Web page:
This anomaly exists primarily for historical reasons that can be traced back to the emergence of the heroin ‘epidemic’ in Dublin in the early 1980s. Prior to the introduction of the maximum sentence of life imprisonment in 1984, the upper limit of 14 years applied to importation and possession for sale and supply offences. Such a maximum sentence was imposed in The People (Director of Public Prosecutions) v. L.D., the initials standing for Larry Dunne, a leading member of the family largely credited with introducing heroin to Dublin at that time.4 In the period between the commission of the offence, and the date of sentencing, the legislature had increased the maximum penalty. In passing sentence, McMahon J. stated that the major players involved in drug trafficking could in future expect life imprisonment. As the ISIS report shows, however, to date no convicted person has received the maximum sentence of life imprisonment. As a consequence, as the author points out, ‘It is sometimes therefore popularly espoused that custodial sentences imposed are too short or that disparity exists from one sentence to the next’ (p. 7). Such disparity is apparent in the following cases examined by the author of the ISIS report:


… one offender found with €300,500 of cannabis and cocaine was sentenced to the presumptive minimum of 10 years while another found with €329,301 of cocaine received a wholly suspended sentence; a man found with €43,000 of cocaine received a 1.5 year custodial sentence while another man found with €287,050 of cannabis received 4 years. (p. 7)


The ISIS report finds that in supply offences involving drugs valued at €13,000 or more, the value is the most important factor in determining the sentence. However, this is not the only factor considered, as sentences differ relative to the circumstances of individual cases and individual offenders. This approach is regarded as consistent with general sentencing principles.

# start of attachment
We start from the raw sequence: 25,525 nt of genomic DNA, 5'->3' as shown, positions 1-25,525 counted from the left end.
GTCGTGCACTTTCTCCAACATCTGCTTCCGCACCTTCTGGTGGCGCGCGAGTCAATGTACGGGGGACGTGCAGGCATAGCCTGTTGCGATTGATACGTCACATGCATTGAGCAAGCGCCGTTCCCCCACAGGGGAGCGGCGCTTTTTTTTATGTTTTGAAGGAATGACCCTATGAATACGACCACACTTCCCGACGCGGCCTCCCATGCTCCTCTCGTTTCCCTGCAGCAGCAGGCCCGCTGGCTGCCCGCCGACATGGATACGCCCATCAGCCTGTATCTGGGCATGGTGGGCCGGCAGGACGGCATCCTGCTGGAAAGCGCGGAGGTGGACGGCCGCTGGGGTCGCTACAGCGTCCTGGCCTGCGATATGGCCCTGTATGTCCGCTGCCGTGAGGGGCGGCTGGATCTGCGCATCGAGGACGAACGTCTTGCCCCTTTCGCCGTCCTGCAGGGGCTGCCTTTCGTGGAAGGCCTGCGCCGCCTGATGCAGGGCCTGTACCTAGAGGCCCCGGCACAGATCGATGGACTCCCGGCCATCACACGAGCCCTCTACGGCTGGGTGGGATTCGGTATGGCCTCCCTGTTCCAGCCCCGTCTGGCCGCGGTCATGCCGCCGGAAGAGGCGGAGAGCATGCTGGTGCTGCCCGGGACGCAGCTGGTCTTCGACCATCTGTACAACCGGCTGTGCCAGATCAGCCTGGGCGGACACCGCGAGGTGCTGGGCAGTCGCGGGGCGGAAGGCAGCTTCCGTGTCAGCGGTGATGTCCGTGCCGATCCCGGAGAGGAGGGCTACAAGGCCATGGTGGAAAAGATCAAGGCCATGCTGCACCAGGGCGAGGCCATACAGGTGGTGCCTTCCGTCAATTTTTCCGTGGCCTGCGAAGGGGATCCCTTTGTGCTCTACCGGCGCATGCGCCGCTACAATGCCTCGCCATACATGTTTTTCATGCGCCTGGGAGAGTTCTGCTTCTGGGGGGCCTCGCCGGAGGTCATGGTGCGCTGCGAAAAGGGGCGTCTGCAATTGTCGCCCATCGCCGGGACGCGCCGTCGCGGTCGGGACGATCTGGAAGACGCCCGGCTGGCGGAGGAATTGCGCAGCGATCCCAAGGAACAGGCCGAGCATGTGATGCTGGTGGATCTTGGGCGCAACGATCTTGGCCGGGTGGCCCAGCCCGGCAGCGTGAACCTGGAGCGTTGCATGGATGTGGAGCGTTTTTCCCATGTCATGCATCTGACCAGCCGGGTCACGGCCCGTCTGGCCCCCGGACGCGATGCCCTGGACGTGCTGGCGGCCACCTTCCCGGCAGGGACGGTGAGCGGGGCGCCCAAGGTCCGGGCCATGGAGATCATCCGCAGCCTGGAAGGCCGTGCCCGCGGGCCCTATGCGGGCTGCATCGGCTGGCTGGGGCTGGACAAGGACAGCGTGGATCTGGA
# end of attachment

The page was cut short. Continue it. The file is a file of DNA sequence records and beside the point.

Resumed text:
The analysis of cases provided in the report shows that there are four primary factors featuring in the construction of sentences for drug trafficking offences:


  • quantity or value of the controlled drug or drugs,
  • type of controlled drug or drugs,
  • role of the offender, and
  • condition of the offender (p. 7).


The Law Reform Commission (LRC), an independent statutory body established to keep the law under review and to make proposals for reform, has recently recommended that the presumptive sentencing regime for drug offences be repealed.3


  1. ISIS was established by the Board of the Courts Service as a computerised information system on sentences and other penalties imposed for offences in criminal proceedings. ISIS enables a judge, by entering relevant criteria, to access information on the range of sentences and other penalties which have been imposed for particular types of offence in previous cases.
  2. Mackey K (2014) Analysis of sentencing for possession or importation of drugs for sale or supply Dublin: Irish Sentencing Information System
  3. For a detailed account of the legislation and recommendations for change, see Law Reform Commission (2013) Report: mandatory sentences. LRC 108–2013 Dublin: Law Reform Commission
  4. For an account of this period, see Flynn S and Yeates P (1985) Smack: the criminal drugs racket in Ireland Dublin: Gill & Macmillan
Item Type
Publication Type
Irish-related, Open Access, Article
Drug Type
Substances (not alcohol/tobacco)
Intervention Type
Crime prevention
Issue Title
Issue 53, Spring 2015
March 2015
Page Range
pp. 13-14
Health Research Board
Issue 53, Spring 2015